Due to the jet age and the economics of the time, the SS United States went out of service in 1969 and since then she has been laid up.  She has passed through numerous hands, but currently she is on death row, or as they say in the maritime industry when a vessel is in grave danger, In Extremis.
Last year a Philadelphia businessman donated close to six million dollars to prevent the vessel from being turned into razor blades, which gave it a temporary stay of execution, but unless some investors are soon found, the vessel may be lost.
After I spotted her a few weeks ago, I approached the current owners and they gave me access to the vessel so I could photograph her.  You can see many of the photos on my new website, H2Ophoto.co.
The SS United States is a beautiful ship, even in its current state.  This effort is not meant to start a debate as to whether she should be saved.  Instead it is my hope that my photos will reach someone who wants to save her. Her current owners, the SS United States Conservancy do not plan to sail her again, but they want to preserve her by docking her in Manhattan and use her as a floating museum with restaurants, bars and other facilities.  They are looking for investors to accomplish that goal.  It will not be cheap to save her, but it would be impressive, and a sizable and significant nod to the past.  There are no other US ships like her.  Some will point to the Queen Mary in Long Beach, CA, but she is a British ship. The SS America, which sailed for US Lines during the same period as the SS United States, met a sad fate on the shores of the Canary Islands in 1994.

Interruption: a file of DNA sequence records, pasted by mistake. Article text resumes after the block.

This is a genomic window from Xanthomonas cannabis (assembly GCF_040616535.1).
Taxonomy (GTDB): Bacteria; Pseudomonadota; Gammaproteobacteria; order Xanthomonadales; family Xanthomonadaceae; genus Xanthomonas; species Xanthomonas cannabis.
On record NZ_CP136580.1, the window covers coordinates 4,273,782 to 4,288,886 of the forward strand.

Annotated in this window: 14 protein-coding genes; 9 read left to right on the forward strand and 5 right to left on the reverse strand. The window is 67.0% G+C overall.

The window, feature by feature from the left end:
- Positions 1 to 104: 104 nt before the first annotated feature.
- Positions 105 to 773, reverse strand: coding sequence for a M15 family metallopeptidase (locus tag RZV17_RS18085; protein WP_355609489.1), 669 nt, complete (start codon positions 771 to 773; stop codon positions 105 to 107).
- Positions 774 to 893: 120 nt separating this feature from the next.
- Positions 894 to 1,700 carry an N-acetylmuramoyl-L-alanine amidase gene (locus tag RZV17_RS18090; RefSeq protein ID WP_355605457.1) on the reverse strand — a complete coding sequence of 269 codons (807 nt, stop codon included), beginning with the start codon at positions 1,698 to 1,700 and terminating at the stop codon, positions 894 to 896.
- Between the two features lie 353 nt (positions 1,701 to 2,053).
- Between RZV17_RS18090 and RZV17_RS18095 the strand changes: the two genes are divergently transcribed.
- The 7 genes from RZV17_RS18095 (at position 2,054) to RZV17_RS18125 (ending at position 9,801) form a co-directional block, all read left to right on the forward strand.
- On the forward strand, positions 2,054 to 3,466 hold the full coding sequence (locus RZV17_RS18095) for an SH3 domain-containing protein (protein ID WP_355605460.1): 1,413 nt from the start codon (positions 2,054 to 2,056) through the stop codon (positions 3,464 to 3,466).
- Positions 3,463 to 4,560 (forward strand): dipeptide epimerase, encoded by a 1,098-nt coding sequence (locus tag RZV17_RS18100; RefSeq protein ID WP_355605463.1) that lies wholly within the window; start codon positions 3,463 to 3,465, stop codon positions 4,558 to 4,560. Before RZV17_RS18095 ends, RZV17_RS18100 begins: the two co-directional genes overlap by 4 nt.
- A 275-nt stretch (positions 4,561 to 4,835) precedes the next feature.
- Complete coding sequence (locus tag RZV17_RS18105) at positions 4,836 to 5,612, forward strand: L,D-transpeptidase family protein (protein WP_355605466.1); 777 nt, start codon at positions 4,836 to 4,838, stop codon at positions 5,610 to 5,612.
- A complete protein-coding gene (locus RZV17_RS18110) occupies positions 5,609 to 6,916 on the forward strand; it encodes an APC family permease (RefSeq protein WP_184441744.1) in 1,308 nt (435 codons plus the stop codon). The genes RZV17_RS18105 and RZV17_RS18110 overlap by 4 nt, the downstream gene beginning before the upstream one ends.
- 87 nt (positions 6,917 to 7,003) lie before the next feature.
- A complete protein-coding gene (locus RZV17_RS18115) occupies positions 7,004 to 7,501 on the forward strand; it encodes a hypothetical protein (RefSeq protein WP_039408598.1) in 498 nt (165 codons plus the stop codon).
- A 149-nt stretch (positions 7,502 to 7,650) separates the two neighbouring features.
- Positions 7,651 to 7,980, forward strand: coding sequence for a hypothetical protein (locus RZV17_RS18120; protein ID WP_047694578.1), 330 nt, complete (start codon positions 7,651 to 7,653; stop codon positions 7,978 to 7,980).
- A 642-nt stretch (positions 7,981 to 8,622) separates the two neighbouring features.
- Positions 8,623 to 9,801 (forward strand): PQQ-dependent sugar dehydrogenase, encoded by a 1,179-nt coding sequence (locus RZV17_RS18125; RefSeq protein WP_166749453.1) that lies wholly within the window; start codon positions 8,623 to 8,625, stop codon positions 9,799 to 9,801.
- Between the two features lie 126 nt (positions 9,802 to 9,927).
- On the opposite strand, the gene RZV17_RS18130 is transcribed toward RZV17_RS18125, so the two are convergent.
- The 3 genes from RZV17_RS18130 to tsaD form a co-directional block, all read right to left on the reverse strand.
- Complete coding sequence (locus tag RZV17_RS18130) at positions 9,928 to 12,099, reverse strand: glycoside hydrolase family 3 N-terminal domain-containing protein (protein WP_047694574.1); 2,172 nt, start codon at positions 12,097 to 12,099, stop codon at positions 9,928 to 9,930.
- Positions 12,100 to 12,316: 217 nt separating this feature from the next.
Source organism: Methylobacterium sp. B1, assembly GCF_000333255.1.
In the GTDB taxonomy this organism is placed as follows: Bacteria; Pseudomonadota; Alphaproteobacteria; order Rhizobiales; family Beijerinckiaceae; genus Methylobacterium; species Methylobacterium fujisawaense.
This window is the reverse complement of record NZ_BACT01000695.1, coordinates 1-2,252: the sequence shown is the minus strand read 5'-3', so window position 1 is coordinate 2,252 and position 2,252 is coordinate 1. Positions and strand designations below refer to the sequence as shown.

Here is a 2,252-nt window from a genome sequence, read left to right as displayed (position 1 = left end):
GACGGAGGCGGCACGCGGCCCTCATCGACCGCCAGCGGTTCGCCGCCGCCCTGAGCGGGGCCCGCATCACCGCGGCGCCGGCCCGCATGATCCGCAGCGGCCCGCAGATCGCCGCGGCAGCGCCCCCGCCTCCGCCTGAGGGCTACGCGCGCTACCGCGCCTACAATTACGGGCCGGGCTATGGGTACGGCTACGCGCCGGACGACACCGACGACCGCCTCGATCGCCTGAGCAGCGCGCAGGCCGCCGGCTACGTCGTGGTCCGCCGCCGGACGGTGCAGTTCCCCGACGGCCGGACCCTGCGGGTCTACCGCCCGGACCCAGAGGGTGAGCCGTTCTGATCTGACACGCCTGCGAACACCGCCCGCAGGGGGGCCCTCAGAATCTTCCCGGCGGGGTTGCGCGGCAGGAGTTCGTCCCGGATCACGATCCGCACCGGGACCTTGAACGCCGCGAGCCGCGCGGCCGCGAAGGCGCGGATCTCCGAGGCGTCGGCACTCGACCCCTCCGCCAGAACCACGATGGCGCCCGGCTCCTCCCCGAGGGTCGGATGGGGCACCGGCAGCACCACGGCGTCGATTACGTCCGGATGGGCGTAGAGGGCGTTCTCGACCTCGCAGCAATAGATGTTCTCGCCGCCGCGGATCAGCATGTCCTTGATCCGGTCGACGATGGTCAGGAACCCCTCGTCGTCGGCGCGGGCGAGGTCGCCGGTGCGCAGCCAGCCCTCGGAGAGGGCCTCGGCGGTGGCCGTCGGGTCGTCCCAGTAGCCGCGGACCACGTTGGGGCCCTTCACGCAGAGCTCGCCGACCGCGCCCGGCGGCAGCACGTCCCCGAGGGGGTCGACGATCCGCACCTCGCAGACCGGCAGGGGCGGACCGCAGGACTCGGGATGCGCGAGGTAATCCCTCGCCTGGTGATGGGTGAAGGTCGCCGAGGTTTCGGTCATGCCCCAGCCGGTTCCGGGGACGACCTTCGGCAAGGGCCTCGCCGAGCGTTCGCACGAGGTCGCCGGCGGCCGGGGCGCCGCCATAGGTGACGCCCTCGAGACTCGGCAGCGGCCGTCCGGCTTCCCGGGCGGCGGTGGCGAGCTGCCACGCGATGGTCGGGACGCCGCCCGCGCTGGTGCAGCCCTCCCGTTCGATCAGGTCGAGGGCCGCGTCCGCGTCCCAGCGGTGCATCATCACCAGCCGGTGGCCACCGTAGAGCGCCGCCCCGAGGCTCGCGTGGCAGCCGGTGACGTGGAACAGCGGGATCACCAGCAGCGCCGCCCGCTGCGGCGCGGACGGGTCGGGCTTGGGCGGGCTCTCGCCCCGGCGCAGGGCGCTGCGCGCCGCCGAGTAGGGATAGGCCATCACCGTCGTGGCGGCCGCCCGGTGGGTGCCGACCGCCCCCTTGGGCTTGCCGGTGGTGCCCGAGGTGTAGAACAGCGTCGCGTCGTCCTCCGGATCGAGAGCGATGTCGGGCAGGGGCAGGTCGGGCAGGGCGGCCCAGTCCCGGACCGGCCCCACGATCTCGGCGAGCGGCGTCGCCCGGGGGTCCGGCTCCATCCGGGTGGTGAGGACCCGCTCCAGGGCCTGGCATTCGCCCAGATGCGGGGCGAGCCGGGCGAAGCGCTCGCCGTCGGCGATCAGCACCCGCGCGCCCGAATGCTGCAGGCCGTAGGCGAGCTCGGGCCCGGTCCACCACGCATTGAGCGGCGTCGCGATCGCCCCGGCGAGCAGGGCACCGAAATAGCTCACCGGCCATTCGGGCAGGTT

Even though there are still a number of US flagged cruise ships, there are no US liners from the transatlantic era other than the SS United States. She is the last one. If she is scrapped, there will be no do-overs.
Over the next 12 months I will be photographing other vessels, both large and small, passenger vessels, war vessels and pleasure ships.  All of them will be vessels in need of an assist from the public, the government, or an investor.  Some of these will be privately owned, some will be museum ships that are threatened with sinking or worst, and others may be little known ships that have already been forgotten, but still have a shred of hope that someone will save them.
I hope you will help spread the word about this ship and others I will be photographing in the next year.
I will be selling limited edition gallery prints of these photos and a portion of the proceeds will go to the organizations that are trying to save these ships. The sale of the photos will not raise enough money to save these vessels, but I hope that when people see the photos they will feel compelled to spread the word, donate to the cause or contact those who can save them.
If you know of any vessels you feel should be saved, please drop me an e-mail, and I will add them to the list of vessels I have under consideration for this project.
Stay tuned for next month’s vessel and please pass along the link to this post.